For pricing on bleeding control kits, call our team at 866-349-4362 or visit AED.com for more information.

DISCLAIMER: Information and resources found on the cardiopartners.com and aed.com websites/blogs is intended to educate, inform, and motivate readers to make their health and wellness decisions after consulting with their healthcare provider. The authors are not healthcare providers. NO information on this site should be used to diagnose, treat, prevent, or cure any disease or condition.

What is Hands-Only CPR?

Hands-only CPR (also known as compression-only CPR) is CPR without rescue breaths. The American Heart Association has noted that “Hands-only CPR carried out by a bystander has been shown to be as effective as CPR with breaths in the first few minutes during an out-of-hospital sudden cardiac arrest for an adult victim.”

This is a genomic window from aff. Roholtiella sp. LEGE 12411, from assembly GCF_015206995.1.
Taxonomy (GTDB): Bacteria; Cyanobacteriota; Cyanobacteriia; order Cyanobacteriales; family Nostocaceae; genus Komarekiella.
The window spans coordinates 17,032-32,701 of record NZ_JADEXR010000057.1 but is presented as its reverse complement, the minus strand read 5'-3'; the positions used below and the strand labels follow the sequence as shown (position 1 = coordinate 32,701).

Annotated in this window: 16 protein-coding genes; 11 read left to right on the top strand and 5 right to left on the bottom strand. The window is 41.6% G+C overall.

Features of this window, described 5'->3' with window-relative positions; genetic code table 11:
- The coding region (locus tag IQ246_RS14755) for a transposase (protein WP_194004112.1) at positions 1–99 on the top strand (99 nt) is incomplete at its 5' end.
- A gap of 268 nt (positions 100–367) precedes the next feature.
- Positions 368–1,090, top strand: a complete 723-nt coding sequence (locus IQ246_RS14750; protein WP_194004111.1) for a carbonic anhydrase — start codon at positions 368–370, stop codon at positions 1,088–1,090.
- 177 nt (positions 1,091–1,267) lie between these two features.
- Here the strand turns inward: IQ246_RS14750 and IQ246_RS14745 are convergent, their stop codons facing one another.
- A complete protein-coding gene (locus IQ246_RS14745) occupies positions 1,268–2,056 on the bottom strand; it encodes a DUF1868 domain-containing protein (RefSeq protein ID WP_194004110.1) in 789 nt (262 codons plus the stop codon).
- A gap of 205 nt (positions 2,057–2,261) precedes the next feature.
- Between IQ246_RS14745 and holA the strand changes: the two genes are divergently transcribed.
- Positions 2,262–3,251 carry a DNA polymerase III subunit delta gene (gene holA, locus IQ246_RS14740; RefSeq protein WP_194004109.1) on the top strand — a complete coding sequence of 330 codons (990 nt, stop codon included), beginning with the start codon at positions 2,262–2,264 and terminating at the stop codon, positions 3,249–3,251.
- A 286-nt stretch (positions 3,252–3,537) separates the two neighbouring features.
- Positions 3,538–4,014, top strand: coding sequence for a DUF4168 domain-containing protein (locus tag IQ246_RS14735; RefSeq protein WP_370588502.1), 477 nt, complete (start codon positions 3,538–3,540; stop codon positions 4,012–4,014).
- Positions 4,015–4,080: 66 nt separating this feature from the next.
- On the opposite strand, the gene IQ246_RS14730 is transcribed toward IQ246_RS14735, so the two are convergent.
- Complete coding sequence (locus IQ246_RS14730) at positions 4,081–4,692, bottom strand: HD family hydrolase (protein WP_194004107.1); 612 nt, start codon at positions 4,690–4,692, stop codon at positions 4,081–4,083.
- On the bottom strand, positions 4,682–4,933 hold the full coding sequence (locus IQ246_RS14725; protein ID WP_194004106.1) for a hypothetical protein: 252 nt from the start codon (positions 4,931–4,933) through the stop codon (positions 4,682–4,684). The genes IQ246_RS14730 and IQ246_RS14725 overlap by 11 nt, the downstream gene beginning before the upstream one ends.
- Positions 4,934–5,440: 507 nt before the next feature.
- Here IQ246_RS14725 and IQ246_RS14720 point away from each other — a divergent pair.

With COVID-19 gaining global traction, Hands-Only CPR is a smart move. 

Hands-Only CPR is an easy-to-learn first aid technique that helps keep victims of a sudden cardiac arrest (SCA) or other medical emergencies alive until medical professionals can take over. The life-saving technique keeps blood (and therefore oxygen) pumping through the victim’s body. Oxygen is needed to maintain brain and vital organ function. 

How to Perform Hands-Only CPR

Step 1: Make sure the scene is safe and firmly tap the person on the shoulder. In a loud, clear voice, ask them if they’re OK. Look for signs of rhythmic, normal breathing.

Step 2: If the victim isn’t responsive, call 911 or ask another bystander to do so. If possible, ask a bystander to locate an AED.

Step 3: If the person remains unresponsive, kneel beside them and position your body so that your shoulders are directly over your hands, keeping your arms straight.

Step 4: Begin Hands-only CPR by placing the heel of one hand on the center of the chest.

Step 5: Place the heel of your other hand on top of the first hand, then lace your fingers together.

Step 6: Push hard, push fast. Use your body weight to help you administer compressions that are at least two inches deep and delivered at a rate of at least 100-120 compressions per minute. Be sure to let the victim’s chest rise completely between compressions.